Food Scene: The Winery Restaurant in Grand Junction offers historic steakhouse experience |

Food Scene: The Winery Restaurant in Grand Junction offers historic steakhouse experience

The Winery Restaurant's 30-ounce Porterhouse steak (shown in photo) is for "someone who's really hungry and wants to celebrate," restaurant host Steve Thoms said. It costs $72.95 and is not on the official menu. Thoms also recommends his personal favorite — Filet Mignon, Oscar Style, for $46.95 — because it's "rich, creamy and filling."
Brittany Markert / | Free Press


WHAT: The Winery Restaurant

WHEN: Daily

WHERE: 642 Main St., downtown Grand Junction

COST: $$$


Editor’s note: If you’re part of Grand Valley’s burgeoning food scene and want to talk shop, email

Steve Thoms, host of The Winery Restaurant in downtown Grand Junction, loves the connection food creates between friends and family.

“It’s a sensuous experience that you can share,” he explained. “It’s the texture of bread when you’re eating it. It’s the smell of red wine, and how two people can smell it and get different scents. It’s chocolate on the palate.”

Thoms, who’s operated The Winery for the last decade, continues to enjoy working at the 41-year-old steakhouse for the positive human interactions that happen there.

“It’s not just the food; it’s the whole experience,” he said. “The joy behind the business is the entire spectrum — food and engaging with clients. We’ve catered people’s weddings and watched kids grow up. I’ve seen people go through a lot of good things and bad things in life — that’s the joy. It’s the relationships I’ve been able to forge.”

The Winery has long been a staple in Grand Valley celebrations, spanning almost a half-century. And its location — 642 Main St., in the breezeway — is historic as well.

According to The Winery’s website, “the restaurant makes its home in a 90-year-old building that used to house a horse drawn carriage fire station. A gas-lamp lit, vine-canopied alley frames this romantic location perfectly. The beautifully remodeled building contains flowered stained glass windows, barn wood and bricks.”

More recently, Thoms constructed a secluded outdoor deck area for Winery guests to enjoy during Grand Junction’s warmer months. It’s been open for two seasons.

“We are a traditional steakhouse,” he noted. “We focus on large cuts of beef, pork, lamb, and seafood like lobster. The menu is driven by the allure of dark wood, deep red wines, and thick cuts of beef.”

Pricing is moderate to high — be prepared to spend $30-$50 a plate — with a focus on preparing natural meat (no antibiotics or hormones) and fresh, local produce. Tomatoes, for instance, are purchased from Blaine’s Tomatoes in East Orchard Mesa, and The Winery cultivates its own herb garden.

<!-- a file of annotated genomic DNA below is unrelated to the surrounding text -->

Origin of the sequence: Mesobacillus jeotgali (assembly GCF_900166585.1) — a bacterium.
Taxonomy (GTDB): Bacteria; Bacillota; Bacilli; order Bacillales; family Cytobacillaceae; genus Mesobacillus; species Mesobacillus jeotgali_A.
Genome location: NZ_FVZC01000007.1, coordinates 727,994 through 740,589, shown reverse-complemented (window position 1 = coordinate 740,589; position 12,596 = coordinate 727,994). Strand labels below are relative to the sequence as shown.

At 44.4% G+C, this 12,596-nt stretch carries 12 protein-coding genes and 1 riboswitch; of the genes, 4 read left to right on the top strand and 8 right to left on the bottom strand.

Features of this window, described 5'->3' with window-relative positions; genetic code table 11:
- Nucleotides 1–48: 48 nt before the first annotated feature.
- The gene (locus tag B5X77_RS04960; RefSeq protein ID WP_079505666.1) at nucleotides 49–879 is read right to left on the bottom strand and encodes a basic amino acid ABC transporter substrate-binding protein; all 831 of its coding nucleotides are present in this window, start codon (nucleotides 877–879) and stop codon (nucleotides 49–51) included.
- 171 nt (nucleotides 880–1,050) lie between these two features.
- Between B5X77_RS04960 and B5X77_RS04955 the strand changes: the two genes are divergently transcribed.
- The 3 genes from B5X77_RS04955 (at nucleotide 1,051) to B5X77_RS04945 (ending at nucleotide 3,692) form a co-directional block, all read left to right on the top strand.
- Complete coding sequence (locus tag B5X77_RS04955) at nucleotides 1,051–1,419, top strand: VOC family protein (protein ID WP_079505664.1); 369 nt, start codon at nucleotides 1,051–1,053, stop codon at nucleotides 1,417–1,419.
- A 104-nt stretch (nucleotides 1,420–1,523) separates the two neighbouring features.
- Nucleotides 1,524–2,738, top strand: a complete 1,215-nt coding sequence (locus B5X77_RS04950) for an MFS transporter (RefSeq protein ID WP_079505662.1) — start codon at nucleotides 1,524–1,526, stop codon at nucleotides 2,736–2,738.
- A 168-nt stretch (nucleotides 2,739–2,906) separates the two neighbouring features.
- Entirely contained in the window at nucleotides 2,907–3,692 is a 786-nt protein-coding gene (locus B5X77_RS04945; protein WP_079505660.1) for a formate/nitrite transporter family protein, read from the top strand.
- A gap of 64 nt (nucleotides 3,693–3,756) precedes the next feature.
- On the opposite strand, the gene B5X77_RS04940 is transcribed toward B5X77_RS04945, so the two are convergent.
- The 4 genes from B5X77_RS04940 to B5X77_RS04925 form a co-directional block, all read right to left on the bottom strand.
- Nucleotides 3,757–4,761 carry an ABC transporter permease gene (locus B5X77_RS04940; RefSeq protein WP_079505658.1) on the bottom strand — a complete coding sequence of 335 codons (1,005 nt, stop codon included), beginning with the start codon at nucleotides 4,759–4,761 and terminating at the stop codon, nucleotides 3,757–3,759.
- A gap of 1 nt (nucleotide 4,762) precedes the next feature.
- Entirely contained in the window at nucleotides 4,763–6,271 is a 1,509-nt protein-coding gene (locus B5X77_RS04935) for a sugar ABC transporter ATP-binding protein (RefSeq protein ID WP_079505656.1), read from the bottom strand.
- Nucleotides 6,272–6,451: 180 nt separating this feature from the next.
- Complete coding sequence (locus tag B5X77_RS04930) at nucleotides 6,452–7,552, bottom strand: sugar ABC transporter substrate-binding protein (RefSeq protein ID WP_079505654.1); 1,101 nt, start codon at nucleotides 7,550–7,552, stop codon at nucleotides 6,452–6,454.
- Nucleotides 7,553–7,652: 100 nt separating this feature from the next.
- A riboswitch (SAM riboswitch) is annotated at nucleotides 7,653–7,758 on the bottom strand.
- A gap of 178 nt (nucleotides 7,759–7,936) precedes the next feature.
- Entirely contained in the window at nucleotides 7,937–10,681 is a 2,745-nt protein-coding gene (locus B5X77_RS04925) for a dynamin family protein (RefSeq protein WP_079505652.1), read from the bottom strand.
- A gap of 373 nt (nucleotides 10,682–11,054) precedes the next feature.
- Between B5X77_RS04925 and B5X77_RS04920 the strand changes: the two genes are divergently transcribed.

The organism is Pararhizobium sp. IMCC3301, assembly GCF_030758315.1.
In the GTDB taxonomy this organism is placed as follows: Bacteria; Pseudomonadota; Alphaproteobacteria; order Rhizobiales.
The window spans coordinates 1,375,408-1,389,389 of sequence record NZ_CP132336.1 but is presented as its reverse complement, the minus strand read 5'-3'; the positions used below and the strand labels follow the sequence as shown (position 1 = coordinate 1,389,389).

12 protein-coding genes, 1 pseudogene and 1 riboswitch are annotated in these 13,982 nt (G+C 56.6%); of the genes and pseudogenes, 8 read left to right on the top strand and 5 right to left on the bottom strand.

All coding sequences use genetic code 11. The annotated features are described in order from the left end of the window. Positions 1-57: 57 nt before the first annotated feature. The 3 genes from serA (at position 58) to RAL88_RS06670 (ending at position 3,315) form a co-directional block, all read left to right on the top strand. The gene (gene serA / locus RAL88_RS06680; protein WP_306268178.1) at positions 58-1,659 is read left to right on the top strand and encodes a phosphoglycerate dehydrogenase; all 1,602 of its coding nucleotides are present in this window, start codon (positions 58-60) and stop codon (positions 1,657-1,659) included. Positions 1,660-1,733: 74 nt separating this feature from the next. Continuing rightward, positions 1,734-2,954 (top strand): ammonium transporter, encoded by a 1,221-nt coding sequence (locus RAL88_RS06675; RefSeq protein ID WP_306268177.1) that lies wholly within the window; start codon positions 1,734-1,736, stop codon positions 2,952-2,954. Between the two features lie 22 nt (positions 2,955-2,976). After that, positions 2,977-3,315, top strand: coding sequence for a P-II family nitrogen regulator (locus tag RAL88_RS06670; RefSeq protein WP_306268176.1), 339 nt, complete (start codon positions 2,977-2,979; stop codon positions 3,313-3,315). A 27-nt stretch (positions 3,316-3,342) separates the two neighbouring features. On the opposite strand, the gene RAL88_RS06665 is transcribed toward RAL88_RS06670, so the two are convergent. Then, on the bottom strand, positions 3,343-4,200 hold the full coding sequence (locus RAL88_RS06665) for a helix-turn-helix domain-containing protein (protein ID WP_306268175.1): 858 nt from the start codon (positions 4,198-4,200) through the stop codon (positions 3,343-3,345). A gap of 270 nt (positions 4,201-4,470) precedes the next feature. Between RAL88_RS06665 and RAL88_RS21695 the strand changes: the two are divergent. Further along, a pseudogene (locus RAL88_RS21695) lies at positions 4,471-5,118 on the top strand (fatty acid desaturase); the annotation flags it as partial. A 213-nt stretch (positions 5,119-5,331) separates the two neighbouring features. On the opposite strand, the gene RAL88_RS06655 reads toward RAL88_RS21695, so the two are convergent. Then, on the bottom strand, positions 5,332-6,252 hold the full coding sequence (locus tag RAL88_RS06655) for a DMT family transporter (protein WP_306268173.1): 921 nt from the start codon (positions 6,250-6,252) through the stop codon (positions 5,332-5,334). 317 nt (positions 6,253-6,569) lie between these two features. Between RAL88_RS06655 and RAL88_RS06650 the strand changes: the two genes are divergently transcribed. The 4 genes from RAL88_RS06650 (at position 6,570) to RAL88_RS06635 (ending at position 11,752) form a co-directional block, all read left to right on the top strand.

Currently, The Winery’s kitchen is using two seasonal ingredients — Palisade peaches and sweet corn — in a variety of menu items, including the Peach Martini ($12) and the Palisade Peach & Peach Brandy Marmalade Pork Tenderloin ($31.95).

Gluten-free food can be prepared on request, though the menu warns that the kitchen and equipment is also used to prepare items containing gluten.

Having an extensive wine and specialty drink list is also important to Thoms, who personally favors Macallan 18-year-old single malt whiskey or a glass of Justin Isosceles wine.

“Ten local wineries are represented,” he added, along with beer brewed by Kannah Creek Brewing Company in Grand Junction.


When Thoms acquired The Winery in June 2004, it wasn’t his first rodeo so to speak.

“I’m a third-generation deli guy from New York,” he said. “My grandfather opened his first deli in 1941 in Hempstead, NY. My dad had 11 delis in Long Island, and I owned West Side Delicatessen [in Grand Junction] from 1982 to 2002 on the west side of town.”

According to Thoms, he moved to Grand Junction with his family in 1977, and has called it home ever since.

When Thoms is relaxing on an off-day, he sometimes enjoys the simple comfort of a large breakfast at Village Inn, where anonymity is guaranteed.

“I almost always get the ham and cheese omelet, rye toast, a full order of French toast, a large orange juice and a hot green tea,” he said.

How does Thoms satisfy a comfort-food craving? A root beer float can’t be beat.

What about a flavor he hated as a child but loves now? “Blue cheese,” Thoms said with a smile.

And when asked to name the most challenging aspect of operating The Winery, Thoms turned the question on its head: “This is the easiest place I’ve ever worked because everybody wants to be here,” he said. The restaurant’s 21 employees are “a tight-knit group.”

For more information on The Winery, its menu or to make a reservation, visit

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